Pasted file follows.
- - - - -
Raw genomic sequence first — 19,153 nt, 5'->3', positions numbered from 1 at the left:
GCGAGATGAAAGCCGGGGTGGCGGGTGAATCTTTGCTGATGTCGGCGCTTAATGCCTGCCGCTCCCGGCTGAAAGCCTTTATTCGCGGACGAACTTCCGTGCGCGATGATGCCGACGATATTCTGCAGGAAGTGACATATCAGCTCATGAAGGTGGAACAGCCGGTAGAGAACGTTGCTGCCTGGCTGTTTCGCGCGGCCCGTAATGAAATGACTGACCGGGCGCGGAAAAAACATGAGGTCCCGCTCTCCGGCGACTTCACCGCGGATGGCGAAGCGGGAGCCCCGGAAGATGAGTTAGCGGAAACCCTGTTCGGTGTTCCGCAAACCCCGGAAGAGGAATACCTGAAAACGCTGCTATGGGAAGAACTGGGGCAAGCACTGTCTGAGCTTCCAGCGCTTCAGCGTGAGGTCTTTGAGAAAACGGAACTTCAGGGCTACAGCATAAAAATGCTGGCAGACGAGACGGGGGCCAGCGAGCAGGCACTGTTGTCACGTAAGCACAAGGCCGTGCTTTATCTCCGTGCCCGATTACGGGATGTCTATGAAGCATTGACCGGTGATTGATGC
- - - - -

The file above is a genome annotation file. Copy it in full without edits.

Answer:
Raw genomic sequence first — 19,153 nt, 5'->3', positions numbered from 1 at the left:
GCGAGATGAAAGCCGGGGTGGCGGGTGAATCTTTGCTGATGTCGGCGCTTAATGCCTGCCGCTCCCGGCTGAAAGCCTTTATTCGCGGACGAACTTCCGTGCGCGATGATGCCGACGATATTCTGCAGGAAGTGACATATCAGCTCATGAAGGTGGAACAGCCGGTAGAGAACGTTGCTGCCTGGCTGTTTCGCGCGGCCCGTAATGAAATGACTGACCGGGCGCGGAAAAAACATGAGGTCCCGCTCTCCGGCGACTTCACCGCGGATGGCGAAGCGGGAGCCCCGGAAGATGAGTTAGCGGAAACCCTGTTCGGTGTTCCGCAAACCCCGGAAGAGGAATACCTGAAAACGCTGCTATGGGAAGAACTGGGGCAAGCACTGTCTGAGCTTCCAGCGCTTCAGCGTGAGGTCTTTGAGAAAACGGAACTTCAGGGCTACAGCATAAAAATGCTGGCAGACGAGACGGGGGCCAGCGAGCAGGCACTGTTGTCACGTAAGCACAAGGCCGTGCTTTATCTCCGTGCCCGATTACGGGATGTCTATGAAGCATTGACCGGTGATTGATGC